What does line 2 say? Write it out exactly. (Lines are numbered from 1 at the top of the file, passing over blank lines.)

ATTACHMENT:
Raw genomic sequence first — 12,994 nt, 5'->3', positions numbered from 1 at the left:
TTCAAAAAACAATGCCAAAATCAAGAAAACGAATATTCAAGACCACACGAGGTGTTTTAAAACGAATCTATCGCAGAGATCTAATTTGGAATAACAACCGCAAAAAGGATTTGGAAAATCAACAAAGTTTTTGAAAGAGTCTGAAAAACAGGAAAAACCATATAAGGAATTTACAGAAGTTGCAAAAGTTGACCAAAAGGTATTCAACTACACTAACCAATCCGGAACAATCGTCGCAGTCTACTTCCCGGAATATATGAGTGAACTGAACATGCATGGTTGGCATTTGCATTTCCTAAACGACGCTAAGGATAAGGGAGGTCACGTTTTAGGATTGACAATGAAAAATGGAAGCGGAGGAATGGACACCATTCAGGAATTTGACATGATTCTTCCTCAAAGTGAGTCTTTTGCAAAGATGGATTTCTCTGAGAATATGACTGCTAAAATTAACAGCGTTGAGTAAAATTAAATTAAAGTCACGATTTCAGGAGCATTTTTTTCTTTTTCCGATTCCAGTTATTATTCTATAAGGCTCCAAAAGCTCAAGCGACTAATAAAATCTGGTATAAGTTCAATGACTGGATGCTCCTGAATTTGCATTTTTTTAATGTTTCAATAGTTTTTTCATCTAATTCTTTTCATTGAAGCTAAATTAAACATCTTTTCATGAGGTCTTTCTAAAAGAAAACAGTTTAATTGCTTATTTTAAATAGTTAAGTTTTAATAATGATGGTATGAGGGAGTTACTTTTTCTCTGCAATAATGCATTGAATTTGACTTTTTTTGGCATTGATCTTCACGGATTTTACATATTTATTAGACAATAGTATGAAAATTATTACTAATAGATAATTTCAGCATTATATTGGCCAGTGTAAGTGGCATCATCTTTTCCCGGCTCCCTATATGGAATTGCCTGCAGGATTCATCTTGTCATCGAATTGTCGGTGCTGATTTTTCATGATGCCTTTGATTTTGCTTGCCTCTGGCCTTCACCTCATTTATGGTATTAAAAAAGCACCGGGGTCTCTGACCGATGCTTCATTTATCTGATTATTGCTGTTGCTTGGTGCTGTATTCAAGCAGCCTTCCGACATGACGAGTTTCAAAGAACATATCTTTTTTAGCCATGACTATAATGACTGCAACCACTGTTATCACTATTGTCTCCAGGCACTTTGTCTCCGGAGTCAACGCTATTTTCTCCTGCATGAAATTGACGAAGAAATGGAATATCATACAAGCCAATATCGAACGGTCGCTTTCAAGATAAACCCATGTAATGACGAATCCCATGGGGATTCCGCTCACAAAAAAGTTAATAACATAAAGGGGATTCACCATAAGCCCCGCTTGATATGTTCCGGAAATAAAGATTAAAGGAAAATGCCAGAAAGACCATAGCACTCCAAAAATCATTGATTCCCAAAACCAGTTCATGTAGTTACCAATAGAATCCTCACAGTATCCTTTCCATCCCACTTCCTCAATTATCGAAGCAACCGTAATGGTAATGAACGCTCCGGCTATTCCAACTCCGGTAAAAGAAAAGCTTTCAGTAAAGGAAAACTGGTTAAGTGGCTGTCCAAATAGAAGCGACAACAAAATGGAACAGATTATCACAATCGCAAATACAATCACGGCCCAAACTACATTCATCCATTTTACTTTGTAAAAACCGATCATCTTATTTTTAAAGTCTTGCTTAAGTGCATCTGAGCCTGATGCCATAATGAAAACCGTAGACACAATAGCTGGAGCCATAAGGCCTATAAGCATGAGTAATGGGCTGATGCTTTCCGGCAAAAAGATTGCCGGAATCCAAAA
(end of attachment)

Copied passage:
TTCAAAAAACAATGCCAAAATCAAGAAAACGAATATTCAAGACCACACGAGGTGTTTTAAAACGAATCTATCGCAGAGATCTAATTTGGAATAACAACCGCAAAAAGGATTTGGAAAATCAACAAAGTTTTTGAAAGAGTCTGAAAAACAGGAAAAACCATATAAGGAATTTACAGAAGTTGCAAAAGTTGACCAAAAGGTATTCAACTACACTAACCAATCCGGAACAATCGTCGCAGTCTACTTCCCGGAATATATGAGTGAACTGAACATGCATGGTTGGCATTTGCATTTCCTAAACGACGCTAAGGATAAGGGAGGTCACGTTTTAGGATTGACAATGAAAAATGGAAGCGGAGGAATGGACACCATTCAGGAATTTGACATGATTCTTCCTCAAAGTGAGTCTTTTGCAAAGATGGATTTCTCTGAGAATATGACTGCTAAAATTAACAGCGTTGAGTAAAATTAAATTAAAGTCACGATTTCAGGAGCATTTTTTTCTTTTTCCGATTCCAGTTATTATTCTATAAGGCTCCAAAAGCTCAAGCGACTAATAAAATCTGGTATAAGTTCAATGACTGGATGCTCCTGAATTTGCATTTTTTTAATGTTTCAATAGTTTTTTCATCTAATTCTTTTCATTGAAGCTAAATTAAACATCTTTTCATGAGGTCTTTCTAAAAGAAAACAGTTTAATTGCTTATTTTAAATAGTTAAGTTTTAATAATGATGGTATGAGGGAGTTACTTTTTCTCTGCAATAATGCATTGAATTTGACTTTTTTTGGCATTGATCTTCACGGATTTTACATATTTATTAGACAATAGTATGAAAATTATTACTAATAGATAATTTCAGCATTATATTGGCCAGTGTAAGTGGCATCATCTTTTCCCGGCTCCCTATATGGAATTGCCTGCAGGATTCATCTTGTCATCGAATTGTCGGTGCTGATTTTTCATGATGCCTTTGATTTTGCTTGCCTCTGGCCTTCACCTCATTTATGGTATTAAAAAAGCACCGGGGTCTCTGACCGATGCTTCATTTATCTGATTATTGCTGTTGCTTGGTGCTGTATTCAAGCAGCCTTCCGACATGACGAGTTTCAAAGAACATATCTTTTTTAGCCATGACTATAATGACTGCAACCACTGTTATCACTATTGTCTCCAGGCACTTTGTCTCCGGAGTCAACGCTATTTTCTCCTGCATGAAATTGACGAAGAAATGGAATATCATACAAGCCAATATCGAACGGTCGCTTTCAAGATAAACCCATGTAATGACGAATCCCATGGGGATTCCGCTCACAAAAAAGTTAATAACATAAAGGGGATTCACCATAAGCCCCGCTTGATATGTTCCGGAAATAAAGATTAAAGGAAAATGCCAGAAAGACCATAGCACTCCAAAAATCATTGATTCCCAAAACCAGTTCATGTAGTTACCAATAGAATCCTCACAGTATCCTTTCCATCCCACTTCCTCAATTATCGAAGCAACCGTAATGGTAATGAACGCTCCGGCTATTCCAACTCCGGTAAAAGAAAAGCTTTCAGTAAAGGAAAACTGGTTAAGTGGCTGTCCAAATAGAAGCGACAACAAAATGGAACAGATTATCACAATCGCAAATACAATCACGGCCCAAACTACATTCATCCATTTTACTTTGTAAAAACCGATCATCTTATTTTTAAAGTCTTGCTTAAGTGCATCTGAGCCTGATGCCATAATGAAAACCGTAGACACAATAGCTGGAGCCATAAGGCCTATAAGCATGAGTAATGGGCTGATGCTTTCCGGCAAAAAGATTGCCGGAATCCAAAA